Definitions

from The American Heritage® Dictionary of the English Language, 5th Edition.

  • noun A Cossack chief.

from The Century Dictionary.

  • noun Same as hetman.

from the GNU version of the Collaborative International Dictionary of English.

  • noun A hetman, or chief of the Cossacks.

from Wiktionary, Creative Commons Attribution/Share-Alike License.

  • noun historical A title of Cossack and haidamak leaders of various kinds. The term was also used for the leader of a fisherman artel and of a band of robbers or thieves.

Etymologies

from The American Heritage® Dictionary of the English Language, 4th Edition

[Russian, from South Turkic, leader of an armed band : ata, father + -man, augmentative suff.]

from Wiktionary, Creative Commons Attribution/Share-Alike License

From Russian атаман.

Examples

  • His army razed forty-eight Cossack settlements and killed 7,000 people; but later, fearing Ottoman expansionism, Peter allowed a revival — on the condition that Cossacks accept an ataman, or chieftain, appointed by the czar to rule the oblast.

    Russia's Holy Warriors

  • Renowned as a Cossack leader, Bespalov traces his roots to a seventeenth-century ataman and the Zaporozhian Cossacks immortalized by Gogol in the novel Taras Bulba.

    Russia's Holy Warriors

  • Renowned as a Cossack leader, Bespalov traces his roots to a seventeenth-century ataman and the Zaporozhian Cossacks immortalized by Gogol in the novel Taras Bulba.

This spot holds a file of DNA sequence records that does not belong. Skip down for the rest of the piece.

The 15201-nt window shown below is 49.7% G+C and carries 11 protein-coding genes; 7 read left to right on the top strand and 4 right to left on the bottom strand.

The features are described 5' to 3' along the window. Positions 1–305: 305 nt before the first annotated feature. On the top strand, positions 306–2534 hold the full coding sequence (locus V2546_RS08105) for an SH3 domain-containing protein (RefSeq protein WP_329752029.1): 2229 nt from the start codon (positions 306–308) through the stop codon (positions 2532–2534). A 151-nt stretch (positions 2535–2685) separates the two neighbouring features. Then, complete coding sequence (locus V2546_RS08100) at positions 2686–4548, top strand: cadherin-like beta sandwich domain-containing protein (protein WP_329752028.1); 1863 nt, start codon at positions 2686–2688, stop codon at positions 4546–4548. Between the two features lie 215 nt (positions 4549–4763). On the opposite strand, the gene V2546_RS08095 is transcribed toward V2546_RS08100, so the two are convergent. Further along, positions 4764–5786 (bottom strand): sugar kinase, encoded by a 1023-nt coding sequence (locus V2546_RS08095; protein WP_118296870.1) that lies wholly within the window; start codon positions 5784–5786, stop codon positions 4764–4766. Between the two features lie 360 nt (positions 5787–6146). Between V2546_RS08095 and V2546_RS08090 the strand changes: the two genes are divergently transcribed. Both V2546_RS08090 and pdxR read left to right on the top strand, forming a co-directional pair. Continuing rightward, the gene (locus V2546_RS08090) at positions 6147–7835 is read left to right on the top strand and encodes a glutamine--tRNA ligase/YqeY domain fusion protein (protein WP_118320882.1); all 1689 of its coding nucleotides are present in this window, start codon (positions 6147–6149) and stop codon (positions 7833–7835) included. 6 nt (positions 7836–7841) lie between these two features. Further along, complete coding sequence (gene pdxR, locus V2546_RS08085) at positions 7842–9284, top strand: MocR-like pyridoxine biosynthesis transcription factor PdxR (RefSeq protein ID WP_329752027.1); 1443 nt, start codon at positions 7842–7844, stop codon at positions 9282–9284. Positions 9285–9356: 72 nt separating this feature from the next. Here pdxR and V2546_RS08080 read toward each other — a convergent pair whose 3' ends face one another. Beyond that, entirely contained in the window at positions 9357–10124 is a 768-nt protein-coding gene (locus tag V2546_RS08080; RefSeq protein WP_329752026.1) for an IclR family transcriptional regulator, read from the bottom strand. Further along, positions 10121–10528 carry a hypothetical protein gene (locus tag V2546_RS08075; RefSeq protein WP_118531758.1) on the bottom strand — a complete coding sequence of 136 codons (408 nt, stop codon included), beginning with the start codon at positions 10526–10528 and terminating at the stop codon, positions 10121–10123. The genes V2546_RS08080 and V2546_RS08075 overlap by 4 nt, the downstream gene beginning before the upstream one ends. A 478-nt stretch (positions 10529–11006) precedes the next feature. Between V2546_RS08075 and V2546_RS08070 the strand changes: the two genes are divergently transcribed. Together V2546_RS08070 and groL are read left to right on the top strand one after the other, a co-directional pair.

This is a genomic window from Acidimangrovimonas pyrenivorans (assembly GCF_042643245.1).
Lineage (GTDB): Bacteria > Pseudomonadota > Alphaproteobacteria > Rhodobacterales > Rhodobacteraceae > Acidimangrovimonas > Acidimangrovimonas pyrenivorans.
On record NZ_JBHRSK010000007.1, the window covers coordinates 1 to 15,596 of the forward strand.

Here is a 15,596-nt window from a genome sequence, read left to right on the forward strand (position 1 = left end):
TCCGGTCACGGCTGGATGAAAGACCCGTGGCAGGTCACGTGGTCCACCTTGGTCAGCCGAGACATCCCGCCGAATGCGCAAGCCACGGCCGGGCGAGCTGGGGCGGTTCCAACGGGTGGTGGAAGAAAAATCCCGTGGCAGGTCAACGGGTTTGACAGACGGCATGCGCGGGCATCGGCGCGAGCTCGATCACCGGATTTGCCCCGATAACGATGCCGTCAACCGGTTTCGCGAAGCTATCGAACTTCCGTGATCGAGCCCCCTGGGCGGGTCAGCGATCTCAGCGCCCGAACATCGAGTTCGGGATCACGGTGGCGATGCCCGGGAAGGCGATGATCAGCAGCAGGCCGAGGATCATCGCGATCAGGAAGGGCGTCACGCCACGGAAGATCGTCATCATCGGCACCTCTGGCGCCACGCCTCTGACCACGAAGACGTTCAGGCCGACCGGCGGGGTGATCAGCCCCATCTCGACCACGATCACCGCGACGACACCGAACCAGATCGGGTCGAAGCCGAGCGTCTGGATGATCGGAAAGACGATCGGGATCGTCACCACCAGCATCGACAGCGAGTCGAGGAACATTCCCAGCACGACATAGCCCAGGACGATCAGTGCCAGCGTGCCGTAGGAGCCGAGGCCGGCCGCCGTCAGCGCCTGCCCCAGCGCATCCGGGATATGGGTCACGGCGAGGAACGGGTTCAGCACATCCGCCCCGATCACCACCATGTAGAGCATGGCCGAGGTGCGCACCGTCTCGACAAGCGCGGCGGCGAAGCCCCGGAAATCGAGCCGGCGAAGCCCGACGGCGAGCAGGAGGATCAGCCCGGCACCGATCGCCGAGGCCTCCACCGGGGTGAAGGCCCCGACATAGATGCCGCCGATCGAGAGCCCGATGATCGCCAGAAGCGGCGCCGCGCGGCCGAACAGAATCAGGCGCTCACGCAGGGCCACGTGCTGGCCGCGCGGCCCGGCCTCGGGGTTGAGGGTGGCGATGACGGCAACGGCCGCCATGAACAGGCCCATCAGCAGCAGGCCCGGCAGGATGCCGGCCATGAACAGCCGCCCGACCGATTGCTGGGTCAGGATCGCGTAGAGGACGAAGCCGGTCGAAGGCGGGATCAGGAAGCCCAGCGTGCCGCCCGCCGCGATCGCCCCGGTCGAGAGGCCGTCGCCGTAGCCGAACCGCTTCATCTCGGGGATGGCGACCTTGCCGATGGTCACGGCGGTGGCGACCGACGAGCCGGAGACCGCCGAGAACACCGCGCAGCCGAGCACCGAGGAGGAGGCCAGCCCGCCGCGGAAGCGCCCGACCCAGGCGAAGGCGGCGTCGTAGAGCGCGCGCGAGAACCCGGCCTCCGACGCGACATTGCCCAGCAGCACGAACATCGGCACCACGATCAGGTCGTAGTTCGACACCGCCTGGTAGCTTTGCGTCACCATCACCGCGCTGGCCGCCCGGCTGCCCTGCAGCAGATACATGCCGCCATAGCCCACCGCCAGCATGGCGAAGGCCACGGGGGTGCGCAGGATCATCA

Russia's Holy Warriors

  • [ "It does not please us!"] for our three officials: the ataman, the scribe, and the treasurer.

    Russia's Holy Warriors

  • His army razed forty-eight Cossack settlements and killed 7,000 people; but later, fearing Ottoman expansionism, Peter allowed a revival — on the condition that Cossacks accept an ataman, or chieftain, appointed by the czar to rule the oblast.

    Russia's Holy Warriors

  • Renowned as a Cossack leader, Bespalov traces his roots to a seventeenth-century ataman and the Zaporozhian Cossacks immortalized by Gogol in the novel Taras Bulba.

    Russia's Holy Warriors

  • His army razed forty-eight Cossack settlements and killed 7,000 people; but later, fearing Ottoman expansionism, Peter allowed a revival — on the condition that Cossacks accept an ataman, or chieftain, appointed by the czar to rule the oblast.

    Russia's Holy Warriors

  • [ "It does not please us!"] for our three officials: the ataman, the scribe, and the treasurer.

    Russia's Holy Warriors

  • [ "It does not please us!"] for our three officials: the ataman, the scribe, and the treasurer.

    Russia's Holy Warriors

  • If the ataman should hear of it, we might get into a scrape, and they also.

    Creatures That Once Were Men, and other stories

Comments

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  • "Among his potential allies were worthies like the murderously anti-Bolshevik Cossack atamans Grigory Semeyonov and Ivan Kalmykov, who each controlled a stretch of Far Eastern railroad line."

    Travels in Siberia by Ian Frazier, p 143

    February 11, 2011